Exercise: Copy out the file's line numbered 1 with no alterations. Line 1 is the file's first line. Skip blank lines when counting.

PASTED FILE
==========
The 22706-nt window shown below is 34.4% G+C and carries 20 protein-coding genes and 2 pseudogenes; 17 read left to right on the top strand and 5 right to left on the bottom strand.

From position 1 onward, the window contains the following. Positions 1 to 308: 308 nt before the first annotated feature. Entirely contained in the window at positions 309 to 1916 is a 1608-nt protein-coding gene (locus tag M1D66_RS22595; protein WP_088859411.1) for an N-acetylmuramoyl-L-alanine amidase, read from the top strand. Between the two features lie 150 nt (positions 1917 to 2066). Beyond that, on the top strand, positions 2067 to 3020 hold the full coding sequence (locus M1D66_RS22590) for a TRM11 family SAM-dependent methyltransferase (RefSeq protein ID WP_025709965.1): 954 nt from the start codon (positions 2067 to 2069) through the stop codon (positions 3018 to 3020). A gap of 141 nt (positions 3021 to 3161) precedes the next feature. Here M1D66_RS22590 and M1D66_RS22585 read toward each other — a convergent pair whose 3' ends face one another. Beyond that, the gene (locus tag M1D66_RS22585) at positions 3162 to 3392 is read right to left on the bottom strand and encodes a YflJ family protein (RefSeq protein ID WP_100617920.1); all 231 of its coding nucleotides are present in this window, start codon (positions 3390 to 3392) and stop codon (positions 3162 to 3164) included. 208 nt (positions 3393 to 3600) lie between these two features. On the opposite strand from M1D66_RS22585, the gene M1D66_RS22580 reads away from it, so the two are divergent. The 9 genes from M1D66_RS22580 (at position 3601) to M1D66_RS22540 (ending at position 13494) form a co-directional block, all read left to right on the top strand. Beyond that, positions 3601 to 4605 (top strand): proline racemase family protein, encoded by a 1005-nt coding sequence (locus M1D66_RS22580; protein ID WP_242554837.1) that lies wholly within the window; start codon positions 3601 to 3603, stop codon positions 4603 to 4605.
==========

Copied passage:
The 22706-nt window shown below is 34.4% G+C and carries 20 protein-coding genes and 2 pseudogenes; 17 read left to right on the top strand and 5 right to left on the bottom strand.